- What’s Best: All the amenities of a high-end luxury sedan without the premium price.
- What’s Worst: Lack of all-wheel-drive might deter some prospective buyers.
- What’s Interesting: Toyota claims best-in-class ride and handling, with which I heartily agree after driving through Montreal’s chaotic construction.
SHERBROOKE, QC: Quick – What’s Toyota Canada’s flagship vehicle?
If you guessed the three-row Sequoia SUV, you’d be wrong.
The full-size Avalon sedan is Toyota’s range topper in Canada. But like many sedans, it’s increasingly being overshadowed by the SUV/CUV revolution.
And that’s a pity; because when you look at all the Avalon offers, it’s got everything you want in a full-size luxury sedan, but without the premium luxury price tag.
Formally a one-trim level offering, Toyota for 2019 gives consumers a choice of the fully equipped Limited (starting at $47,790) or the new for this year XSE (starting at $42,790).
The Limited has all the premium bells and whistles, including LED headlights and rear combination lamps and unique 18-inch alloy wheels.
The interior is fitted out in real wood and features ambient lighting. Seating is done in semi-aniline leather, with ventilated seats up front and heated seats for all occupants. Driver amenities include a seat memory system, 10-inch head-up display, Entune Audio Premium with embedded navigation, Bird’s Eye View Monitor and Rear Cross Traffic Brake Assist.
The XSE is more sporting oriented with unique blacked-out grille, rear spoiler, 19-inch alloy wheels, quad tip exhaust system, paddle shifters and sport-tuned suspension. Other included features are a sound generator with active noise cancellation, Entune Audio Plus with Scout GPS Link, aluminum trim, ultra-suede and synthetic leather seats and rear cross traffic alert safety system.
Both the Premium and XSE include a 14-speaker JBL Audio system with ClariFi Technology, nine-inch display, integrated Sirius XM satellite radio and Apple CarPlay.
Standard on both models are dual-zone automatic climate control, four USB charging ports, heated front seats, window jam protection, leather-wrapped steering wheel with audio, Bluetooth, voice recognition and multi information display controls, integrated garage door opener, the Toyota Smart Key System with Push Button Start and the Qi wireless charging system for smart phones.
Avalon is one of the first cars to be built on the Toyota New Global Architecture (TNGA) platform resulting in what Toyota claims as the best-in-class handling.
I can vouch for that, having to drive back from Sherbrooke, QC, where the Canadian press introduction was held, through the horror which is the reconstruction of the Champlain Bridge and infrastructure leading into and out of Montreal.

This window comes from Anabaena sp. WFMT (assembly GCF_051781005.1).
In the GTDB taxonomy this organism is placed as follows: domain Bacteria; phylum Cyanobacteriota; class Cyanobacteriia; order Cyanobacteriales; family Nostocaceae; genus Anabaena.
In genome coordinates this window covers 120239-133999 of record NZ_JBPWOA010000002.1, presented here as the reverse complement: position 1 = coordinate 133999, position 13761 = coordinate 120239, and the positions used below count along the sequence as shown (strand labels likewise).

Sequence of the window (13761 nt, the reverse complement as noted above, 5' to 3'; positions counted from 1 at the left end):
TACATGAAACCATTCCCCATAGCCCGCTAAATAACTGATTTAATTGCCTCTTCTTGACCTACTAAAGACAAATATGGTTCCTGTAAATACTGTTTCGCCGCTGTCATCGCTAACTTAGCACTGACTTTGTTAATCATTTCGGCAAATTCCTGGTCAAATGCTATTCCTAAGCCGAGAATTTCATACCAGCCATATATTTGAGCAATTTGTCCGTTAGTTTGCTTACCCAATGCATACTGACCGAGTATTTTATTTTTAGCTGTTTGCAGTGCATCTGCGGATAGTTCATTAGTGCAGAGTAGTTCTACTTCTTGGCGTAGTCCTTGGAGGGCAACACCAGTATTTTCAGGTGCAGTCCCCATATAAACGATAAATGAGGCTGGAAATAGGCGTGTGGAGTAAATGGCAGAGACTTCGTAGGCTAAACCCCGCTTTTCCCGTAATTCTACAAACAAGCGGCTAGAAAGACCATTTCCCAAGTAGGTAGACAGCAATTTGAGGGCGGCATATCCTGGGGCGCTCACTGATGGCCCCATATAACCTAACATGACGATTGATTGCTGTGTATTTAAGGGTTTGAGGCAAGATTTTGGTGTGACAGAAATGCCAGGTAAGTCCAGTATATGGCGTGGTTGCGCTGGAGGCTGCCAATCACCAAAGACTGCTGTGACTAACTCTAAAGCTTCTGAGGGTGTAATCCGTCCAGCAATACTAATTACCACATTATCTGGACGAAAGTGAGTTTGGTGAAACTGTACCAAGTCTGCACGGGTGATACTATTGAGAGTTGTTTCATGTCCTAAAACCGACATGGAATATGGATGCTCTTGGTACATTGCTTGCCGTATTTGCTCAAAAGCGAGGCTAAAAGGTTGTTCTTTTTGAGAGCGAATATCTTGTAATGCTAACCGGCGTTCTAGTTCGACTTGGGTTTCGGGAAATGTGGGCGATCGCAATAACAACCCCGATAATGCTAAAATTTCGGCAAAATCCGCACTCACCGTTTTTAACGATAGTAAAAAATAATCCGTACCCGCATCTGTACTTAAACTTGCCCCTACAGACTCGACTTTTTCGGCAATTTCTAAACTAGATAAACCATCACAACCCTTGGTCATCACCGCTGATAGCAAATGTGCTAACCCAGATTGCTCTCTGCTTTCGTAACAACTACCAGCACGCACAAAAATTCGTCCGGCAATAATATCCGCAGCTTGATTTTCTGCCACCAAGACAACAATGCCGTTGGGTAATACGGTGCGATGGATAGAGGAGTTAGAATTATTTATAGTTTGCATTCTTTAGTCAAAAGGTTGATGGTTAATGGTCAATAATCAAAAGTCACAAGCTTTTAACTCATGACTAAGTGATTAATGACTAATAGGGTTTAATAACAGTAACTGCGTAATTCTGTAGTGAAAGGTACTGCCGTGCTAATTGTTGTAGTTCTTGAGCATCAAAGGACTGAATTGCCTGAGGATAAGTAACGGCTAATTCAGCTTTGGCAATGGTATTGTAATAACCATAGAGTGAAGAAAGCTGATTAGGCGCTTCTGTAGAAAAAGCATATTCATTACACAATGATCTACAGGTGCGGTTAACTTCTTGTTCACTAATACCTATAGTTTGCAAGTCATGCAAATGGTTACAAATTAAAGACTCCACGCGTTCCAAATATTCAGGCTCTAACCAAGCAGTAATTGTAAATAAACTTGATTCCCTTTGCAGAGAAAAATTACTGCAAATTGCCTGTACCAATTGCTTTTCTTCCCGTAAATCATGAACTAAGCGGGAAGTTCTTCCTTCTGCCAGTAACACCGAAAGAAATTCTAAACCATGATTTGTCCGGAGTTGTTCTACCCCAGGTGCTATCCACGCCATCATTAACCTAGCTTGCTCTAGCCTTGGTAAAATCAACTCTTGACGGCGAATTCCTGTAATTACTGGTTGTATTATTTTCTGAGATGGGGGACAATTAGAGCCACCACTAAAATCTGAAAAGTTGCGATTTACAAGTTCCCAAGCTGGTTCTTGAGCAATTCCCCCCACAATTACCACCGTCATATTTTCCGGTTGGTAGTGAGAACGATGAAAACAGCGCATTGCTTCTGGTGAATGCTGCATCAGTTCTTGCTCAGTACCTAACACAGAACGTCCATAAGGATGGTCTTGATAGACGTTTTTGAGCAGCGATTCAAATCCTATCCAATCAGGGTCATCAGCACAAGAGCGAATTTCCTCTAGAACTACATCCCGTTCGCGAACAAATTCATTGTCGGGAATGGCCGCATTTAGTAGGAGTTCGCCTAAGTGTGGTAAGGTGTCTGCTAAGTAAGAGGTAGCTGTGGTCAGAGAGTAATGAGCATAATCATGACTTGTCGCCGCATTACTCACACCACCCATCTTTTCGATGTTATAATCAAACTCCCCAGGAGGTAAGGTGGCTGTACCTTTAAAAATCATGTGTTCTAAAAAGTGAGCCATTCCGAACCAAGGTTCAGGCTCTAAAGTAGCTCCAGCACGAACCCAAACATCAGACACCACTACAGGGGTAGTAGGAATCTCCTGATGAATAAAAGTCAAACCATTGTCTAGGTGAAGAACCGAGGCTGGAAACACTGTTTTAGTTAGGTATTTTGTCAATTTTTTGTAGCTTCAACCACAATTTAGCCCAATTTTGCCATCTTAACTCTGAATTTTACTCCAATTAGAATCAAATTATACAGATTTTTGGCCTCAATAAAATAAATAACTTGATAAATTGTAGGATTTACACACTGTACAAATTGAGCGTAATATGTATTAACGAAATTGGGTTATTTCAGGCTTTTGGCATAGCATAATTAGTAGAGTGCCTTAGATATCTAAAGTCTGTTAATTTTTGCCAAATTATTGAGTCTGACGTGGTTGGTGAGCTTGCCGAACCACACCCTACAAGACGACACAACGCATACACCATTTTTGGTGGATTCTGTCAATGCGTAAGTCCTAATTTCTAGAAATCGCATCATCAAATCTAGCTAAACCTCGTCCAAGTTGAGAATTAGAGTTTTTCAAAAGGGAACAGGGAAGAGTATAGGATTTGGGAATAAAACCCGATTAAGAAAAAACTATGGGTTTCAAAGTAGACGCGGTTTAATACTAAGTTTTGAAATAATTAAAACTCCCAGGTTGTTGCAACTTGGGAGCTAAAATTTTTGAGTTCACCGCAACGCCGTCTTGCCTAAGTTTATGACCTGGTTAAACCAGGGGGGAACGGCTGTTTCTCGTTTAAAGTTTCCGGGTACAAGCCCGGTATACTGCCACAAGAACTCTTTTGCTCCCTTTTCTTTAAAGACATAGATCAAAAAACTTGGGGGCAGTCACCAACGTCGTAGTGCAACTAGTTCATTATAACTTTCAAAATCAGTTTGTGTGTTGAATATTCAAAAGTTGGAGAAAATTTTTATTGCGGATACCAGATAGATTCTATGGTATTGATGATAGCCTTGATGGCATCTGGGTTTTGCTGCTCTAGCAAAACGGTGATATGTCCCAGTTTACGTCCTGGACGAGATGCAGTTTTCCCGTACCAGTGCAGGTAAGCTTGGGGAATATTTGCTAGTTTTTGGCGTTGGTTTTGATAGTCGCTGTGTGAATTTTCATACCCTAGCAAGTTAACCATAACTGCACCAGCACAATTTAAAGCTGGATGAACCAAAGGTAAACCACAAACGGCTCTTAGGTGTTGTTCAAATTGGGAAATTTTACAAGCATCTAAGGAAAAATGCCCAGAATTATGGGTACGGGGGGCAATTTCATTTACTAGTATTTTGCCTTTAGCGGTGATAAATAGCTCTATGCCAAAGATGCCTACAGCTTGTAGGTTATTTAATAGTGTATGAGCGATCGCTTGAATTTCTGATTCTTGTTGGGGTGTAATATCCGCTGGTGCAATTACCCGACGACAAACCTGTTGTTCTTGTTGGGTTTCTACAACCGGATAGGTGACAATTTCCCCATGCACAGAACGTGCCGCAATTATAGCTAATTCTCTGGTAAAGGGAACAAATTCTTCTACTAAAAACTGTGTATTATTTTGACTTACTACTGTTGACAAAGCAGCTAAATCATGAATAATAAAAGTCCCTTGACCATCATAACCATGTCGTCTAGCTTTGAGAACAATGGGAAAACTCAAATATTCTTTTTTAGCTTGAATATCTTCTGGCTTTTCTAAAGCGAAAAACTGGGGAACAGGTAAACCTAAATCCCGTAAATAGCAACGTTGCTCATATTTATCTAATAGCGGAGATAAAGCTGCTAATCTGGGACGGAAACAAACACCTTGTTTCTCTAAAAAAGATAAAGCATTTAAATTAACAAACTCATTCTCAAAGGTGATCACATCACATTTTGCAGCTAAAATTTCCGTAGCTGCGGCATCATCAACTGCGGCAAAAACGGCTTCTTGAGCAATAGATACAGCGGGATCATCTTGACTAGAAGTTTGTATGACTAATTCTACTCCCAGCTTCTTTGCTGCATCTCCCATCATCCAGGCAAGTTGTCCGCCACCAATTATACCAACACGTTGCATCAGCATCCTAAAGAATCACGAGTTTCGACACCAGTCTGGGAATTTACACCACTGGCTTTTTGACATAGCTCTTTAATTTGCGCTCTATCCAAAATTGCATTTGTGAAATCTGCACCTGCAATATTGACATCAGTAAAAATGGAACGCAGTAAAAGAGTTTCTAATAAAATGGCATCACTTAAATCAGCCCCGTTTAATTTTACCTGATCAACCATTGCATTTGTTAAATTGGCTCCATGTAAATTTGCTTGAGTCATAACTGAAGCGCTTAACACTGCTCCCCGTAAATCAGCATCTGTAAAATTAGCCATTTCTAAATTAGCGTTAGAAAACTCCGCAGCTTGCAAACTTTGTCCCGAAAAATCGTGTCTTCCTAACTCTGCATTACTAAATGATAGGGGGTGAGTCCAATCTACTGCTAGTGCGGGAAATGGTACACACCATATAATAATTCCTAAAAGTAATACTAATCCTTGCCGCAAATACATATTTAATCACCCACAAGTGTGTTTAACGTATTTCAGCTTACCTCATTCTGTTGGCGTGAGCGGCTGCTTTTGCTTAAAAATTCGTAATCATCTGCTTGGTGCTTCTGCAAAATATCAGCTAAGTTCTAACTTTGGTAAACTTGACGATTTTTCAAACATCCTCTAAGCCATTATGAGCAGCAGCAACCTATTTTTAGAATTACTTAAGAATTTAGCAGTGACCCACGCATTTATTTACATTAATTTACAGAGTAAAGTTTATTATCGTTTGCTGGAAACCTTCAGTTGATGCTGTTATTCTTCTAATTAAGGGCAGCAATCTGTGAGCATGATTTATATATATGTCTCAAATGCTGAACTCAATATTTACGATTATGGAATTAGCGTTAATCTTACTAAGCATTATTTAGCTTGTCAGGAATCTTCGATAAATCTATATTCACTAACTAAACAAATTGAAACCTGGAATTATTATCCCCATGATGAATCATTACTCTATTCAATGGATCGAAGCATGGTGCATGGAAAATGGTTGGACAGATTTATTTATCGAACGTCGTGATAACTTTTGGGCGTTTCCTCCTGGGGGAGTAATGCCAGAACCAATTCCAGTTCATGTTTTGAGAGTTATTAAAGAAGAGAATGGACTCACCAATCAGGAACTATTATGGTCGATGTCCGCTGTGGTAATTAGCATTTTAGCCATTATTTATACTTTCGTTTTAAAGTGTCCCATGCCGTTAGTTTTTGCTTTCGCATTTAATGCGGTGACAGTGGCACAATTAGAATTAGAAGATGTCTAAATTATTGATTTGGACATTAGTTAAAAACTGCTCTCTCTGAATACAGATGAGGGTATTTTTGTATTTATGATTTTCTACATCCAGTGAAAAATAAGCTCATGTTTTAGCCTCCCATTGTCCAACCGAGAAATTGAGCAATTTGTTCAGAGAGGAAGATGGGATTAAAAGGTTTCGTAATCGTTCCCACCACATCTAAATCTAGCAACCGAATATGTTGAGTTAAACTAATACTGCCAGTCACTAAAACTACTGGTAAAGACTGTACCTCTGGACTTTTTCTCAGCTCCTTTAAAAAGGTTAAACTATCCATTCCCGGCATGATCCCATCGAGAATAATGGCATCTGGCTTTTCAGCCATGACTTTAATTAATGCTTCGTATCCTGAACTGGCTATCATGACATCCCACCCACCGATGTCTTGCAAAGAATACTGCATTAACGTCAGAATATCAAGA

Driving back on the new XSE model I was about 20 km south of the start of construction when the centre stack touchscreen lit up, letting me know there was traffic congestion ahead.
As a halo model to draw more buyers to the TLX brand, the A-Spec makes perfect sense.
It asked if I wanted to take an alternative routing, which I gladly accepted and in the course of the next excruciating 20 km, the re-routing prompt came up five times and I responded.
Clearing the bridge, the navi system helped me thread through downtown Montreal’s one-way streets and then another 10 km along a feeder lane that was the detour because the main Highway 20 West to the airport was closed.
Folks, I never could have made it to the airport on my own. Thank you, Toyota, for keeping me sane.
For the powertrain, Toyota opted for a 3.5-litre Atkinson Cycle direct injection normally aspirated V6 engine producing 301 hp and 267 lb/ft of torque driving the front wheels through an eight-speed Direct Shift automatic transmission.
The Atkinson Cycle V6 was chosen for its more frugal fuel consumption and this type of engine is a best match for adaption to a hybrid, assuming that is in the offing.
To further make the most of its fuel efficiency, the automatic gives the driver a choice of three modes – Normal, Eco and Sport.
During the traffic chaos, I went with the Sport setting to make the most of quick lane changes and making sharp turns in downtown Montreal.
As the flagship model, Avalon incorporates the latest technology starting with the leading-edge Toyota Safety Sense P system that includes: Pre-Collision System with Pedestrian Detection function, featuring forward collision warning and automatic emergency braking; Lane Departure Alert with Steering Assist function; Automatic High Beams and full speed Dynamic Radar Cruise Control.
Other standard safety features include the six active technologies of the Toyota Star Safety System, 10 airbags, a backup camera, direct tire pressure monitoring system, blind spot monitor and an anti-theft system.
One of the down sides of full-size SUVs is they tend to be body-on-frame, so the greater weight translates into either a choppy or floaty ride the faster you go.
A full-size sedan like the Avalon is unit body, which is lighter thus better in the ride and handling department, which is aided by an inherent lower centre of gravity.
The other thing the Avalon has going for it is Toyota build quality and reliability.
You know these guys don’t cut corners when it comes to assembly and you know it’s going to last a long time.
A Shining Light Amidst Declining Sedan Sales: 2018 Volkswagen Passat
2019 Toyota Avalon
BODY STYLE: Four-door, full-size-sedan
DRIVE METHOD: Front-wheel-drive, eight-speed electronic automatic transmission
ENGINE: 3.5-litre, direct injection, normally aspirated V6 (301 hp, 267 lb/ft)
FUEL ECONOMY: 10.9/7.6/9.4L/100 km city/highway/combined
CARGO: 455 litres
PRICE: XSE, $42,790; Limited, $47,790
WEB SITE: Toyota.ca
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